[Date Prev][Date Next][Thread Prev][Thread Next][Date Index][Thread Index]

Re: going back to stone axes

Bancroft Scott writes:
> This argument is similar to the assembler vs. C arguments that I heard
> years ago - By working in C one is seduced into writing inefficient
> code, C relieves you from focusing on making algorithms efficient, C
> makes it easy for you to write convoluted code, C compilers sometimes
> generate invalid code, C requires a learning curve and we all already
> know assembler, etc..  Rubbish!  ASN.1 is an excellent message
> modelling tool.
> Fact is that by allowing you to focus on the design of messages
> instead of the bits on the wire you can end up with a much better
> protocol design.

Just to focus us a bit, you are speaking in generalities. What exactly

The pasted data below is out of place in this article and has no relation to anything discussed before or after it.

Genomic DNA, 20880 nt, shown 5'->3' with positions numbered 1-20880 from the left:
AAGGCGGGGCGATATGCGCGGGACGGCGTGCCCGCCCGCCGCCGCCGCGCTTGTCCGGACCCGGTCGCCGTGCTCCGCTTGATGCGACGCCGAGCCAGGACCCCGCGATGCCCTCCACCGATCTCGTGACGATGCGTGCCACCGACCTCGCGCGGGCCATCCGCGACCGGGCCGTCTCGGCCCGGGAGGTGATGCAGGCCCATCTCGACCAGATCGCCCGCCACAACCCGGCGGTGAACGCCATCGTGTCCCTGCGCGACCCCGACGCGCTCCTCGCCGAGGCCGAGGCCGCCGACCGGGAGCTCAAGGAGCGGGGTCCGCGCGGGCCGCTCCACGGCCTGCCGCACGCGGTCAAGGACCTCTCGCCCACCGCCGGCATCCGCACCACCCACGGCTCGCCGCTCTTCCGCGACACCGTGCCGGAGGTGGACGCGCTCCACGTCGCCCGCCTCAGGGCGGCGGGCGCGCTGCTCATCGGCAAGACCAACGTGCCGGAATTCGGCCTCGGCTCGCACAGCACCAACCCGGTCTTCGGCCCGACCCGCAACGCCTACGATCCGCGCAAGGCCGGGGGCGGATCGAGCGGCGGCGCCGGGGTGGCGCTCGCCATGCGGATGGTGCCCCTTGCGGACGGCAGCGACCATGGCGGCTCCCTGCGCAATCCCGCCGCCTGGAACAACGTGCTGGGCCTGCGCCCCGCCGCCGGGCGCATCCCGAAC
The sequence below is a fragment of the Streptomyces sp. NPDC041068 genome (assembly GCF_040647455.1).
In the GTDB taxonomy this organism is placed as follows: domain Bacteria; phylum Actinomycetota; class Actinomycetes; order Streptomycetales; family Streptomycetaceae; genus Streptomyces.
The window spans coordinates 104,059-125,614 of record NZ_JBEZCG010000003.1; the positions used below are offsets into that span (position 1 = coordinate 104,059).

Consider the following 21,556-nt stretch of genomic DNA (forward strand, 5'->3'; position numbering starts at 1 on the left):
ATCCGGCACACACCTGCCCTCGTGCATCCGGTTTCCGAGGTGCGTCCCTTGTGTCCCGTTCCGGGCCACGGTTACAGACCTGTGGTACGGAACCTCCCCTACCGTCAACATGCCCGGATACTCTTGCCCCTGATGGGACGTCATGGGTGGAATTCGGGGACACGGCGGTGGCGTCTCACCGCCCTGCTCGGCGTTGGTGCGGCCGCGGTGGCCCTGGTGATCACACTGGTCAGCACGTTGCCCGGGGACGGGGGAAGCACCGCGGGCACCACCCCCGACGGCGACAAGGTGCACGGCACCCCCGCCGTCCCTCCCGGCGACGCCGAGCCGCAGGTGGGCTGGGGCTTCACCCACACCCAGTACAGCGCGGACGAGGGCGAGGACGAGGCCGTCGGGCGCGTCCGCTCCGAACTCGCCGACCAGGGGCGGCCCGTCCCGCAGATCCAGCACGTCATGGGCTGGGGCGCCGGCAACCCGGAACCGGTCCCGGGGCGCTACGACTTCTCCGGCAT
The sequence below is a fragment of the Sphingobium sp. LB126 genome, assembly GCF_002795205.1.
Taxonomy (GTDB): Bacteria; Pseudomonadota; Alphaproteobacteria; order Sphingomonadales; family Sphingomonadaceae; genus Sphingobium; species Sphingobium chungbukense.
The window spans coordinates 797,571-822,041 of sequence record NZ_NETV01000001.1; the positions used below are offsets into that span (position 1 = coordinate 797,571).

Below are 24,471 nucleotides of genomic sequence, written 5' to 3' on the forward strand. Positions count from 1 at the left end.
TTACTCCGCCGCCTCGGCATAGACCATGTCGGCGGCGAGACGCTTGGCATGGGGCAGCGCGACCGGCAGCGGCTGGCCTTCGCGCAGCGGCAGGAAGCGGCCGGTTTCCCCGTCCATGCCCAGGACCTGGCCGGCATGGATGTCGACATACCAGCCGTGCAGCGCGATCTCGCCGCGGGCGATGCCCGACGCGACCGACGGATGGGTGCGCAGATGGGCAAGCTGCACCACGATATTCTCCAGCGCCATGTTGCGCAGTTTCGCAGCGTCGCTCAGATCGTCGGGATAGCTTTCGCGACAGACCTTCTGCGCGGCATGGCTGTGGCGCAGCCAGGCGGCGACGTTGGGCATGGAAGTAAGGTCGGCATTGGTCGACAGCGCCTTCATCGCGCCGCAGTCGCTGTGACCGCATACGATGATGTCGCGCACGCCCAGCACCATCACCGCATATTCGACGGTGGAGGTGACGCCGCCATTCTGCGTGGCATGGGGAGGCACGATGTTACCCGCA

is it that ASN.1 is going to permit us to do that simply expressing
the components of one of the certificates or other messages directly
will not?

The bits aren't especially complicated here. In fact, in general, they
are usually very simple from what I can tell. The complicated part of
getting a protocol right has always been, for me, figuring out what
you want the thing to do properly, never actually expressing the bits
and exchanges once you've figured it out.

When doing the experimental certificate format I was working on
recently, which employed a binary encoding, figuring out the encoding
took about thirty seconds. "We need a date format." "Okay, how about
a 32 bit number of seconds since 1970." "Sounds fine. We need to
express strings." "Number of bytes followed by the bytes?" "Fine."

This business of it being complicated to worry about "the bits on the
wire" has always seemed bogus to me.

I will also note that simply having to read the ASN.1 documentation
probably consumes more time than it can save in any given programmers
lifetime. For me, this is a sunk cost, but perhaps I can help others
avoid it.


Follow-Ups: References: